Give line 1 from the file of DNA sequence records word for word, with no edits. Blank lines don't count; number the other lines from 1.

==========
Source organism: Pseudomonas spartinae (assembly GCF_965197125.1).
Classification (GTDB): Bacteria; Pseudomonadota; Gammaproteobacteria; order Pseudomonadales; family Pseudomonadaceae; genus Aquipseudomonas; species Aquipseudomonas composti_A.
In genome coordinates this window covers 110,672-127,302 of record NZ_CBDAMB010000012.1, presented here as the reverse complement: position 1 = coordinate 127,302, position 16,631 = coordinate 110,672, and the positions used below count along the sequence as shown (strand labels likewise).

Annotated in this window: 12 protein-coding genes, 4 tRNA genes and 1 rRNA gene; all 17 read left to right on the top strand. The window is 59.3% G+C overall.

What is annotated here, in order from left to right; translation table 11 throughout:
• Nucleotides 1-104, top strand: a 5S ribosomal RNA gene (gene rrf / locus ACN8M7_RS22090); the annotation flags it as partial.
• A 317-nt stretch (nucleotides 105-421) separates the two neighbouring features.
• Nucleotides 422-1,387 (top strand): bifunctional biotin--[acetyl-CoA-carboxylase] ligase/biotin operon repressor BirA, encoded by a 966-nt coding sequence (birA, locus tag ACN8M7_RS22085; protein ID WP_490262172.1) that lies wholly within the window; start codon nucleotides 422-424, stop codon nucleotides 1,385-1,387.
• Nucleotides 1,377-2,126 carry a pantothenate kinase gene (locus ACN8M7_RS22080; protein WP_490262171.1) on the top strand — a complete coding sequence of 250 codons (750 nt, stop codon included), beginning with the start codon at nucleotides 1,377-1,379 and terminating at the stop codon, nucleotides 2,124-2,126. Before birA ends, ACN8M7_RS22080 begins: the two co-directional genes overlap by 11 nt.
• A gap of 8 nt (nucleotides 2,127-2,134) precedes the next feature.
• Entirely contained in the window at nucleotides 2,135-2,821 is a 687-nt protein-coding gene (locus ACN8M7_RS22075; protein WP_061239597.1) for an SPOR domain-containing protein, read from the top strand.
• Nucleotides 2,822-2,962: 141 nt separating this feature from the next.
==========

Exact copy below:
Source organism: Pseudomonas spartinae (assembly GCF_965197125.1).